The Impact on Survival of an Extensive Sex Cord-like Component in Mullerian Adenosarcomas: A Study Comprising 6 Cases


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Abstract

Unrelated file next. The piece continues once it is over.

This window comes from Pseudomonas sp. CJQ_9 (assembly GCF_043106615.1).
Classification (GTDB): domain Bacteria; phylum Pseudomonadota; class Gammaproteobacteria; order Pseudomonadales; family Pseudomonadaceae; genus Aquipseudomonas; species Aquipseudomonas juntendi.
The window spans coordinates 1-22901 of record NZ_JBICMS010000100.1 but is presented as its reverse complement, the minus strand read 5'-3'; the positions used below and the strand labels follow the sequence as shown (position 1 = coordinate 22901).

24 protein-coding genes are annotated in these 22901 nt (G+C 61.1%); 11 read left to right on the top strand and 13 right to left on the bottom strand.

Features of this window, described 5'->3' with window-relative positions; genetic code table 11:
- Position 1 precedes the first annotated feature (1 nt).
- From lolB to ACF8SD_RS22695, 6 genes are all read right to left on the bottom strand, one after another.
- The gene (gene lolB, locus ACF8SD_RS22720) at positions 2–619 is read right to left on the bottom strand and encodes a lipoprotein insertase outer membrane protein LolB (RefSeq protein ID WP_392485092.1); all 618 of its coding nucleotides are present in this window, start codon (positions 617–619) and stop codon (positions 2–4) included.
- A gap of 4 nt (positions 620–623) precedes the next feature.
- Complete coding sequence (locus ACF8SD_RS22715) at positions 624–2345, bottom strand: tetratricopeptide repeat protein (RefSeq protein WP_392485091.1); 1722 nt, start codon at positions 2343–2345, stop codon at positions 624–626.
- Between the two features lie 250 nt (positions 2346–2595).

Mullerian adenosarcomas are uncommon tumors of the female genital tract characterized by a synchronous proliferation of benign glands and sarcomatous stroma. In general, uterine Mullerian adenosarcomas are associated with a low risk of recurrence. The presence of “stromal overgrowth” (SO), historically defined by an estimate of the volume of sarcoma growing independently of epithelium, is associated with deep myometrial invasion, presence of heterologous elements, and poor outcomes. Very rarely, the stromal component can harbor foci resembling ovarian sex cord tumors (FROSCT). The aim of this study was to determine whether the presence of an extensive FROSCT component in Mullerian adenosarcomas has an impact on survival, akin to more typical types of SO. Six patients were included in this study. Age ranged from 39 to 71 yr. Five patients presented with uterine lesions (4 intracavitary, 1 isthmic), and 1 was located in the ovary. Tumors ranging in size from 2.5 to 19 cm were all diagnosed as Stage I. Morphologically, all had prominent FROSCT-like components that comprised 60% to 90% of tumor volume. Immunohistochemically, the FROSCT component was positive for CAM 5.2, vimentin, WT1, CD56, α-inhibin, calretinin, androgen and progesterone receptors, α-actin, and desmin. All patients are alive without disease at 26 to 102 mo. Compared with adenosarcomas with typical forms of SO, FROSCT overgrowth is low grade and not associated with recurrence or metastasis in this small series. Therefore, Mullerian adenosarcoma with extensive FROSCT should not be equated with SO.

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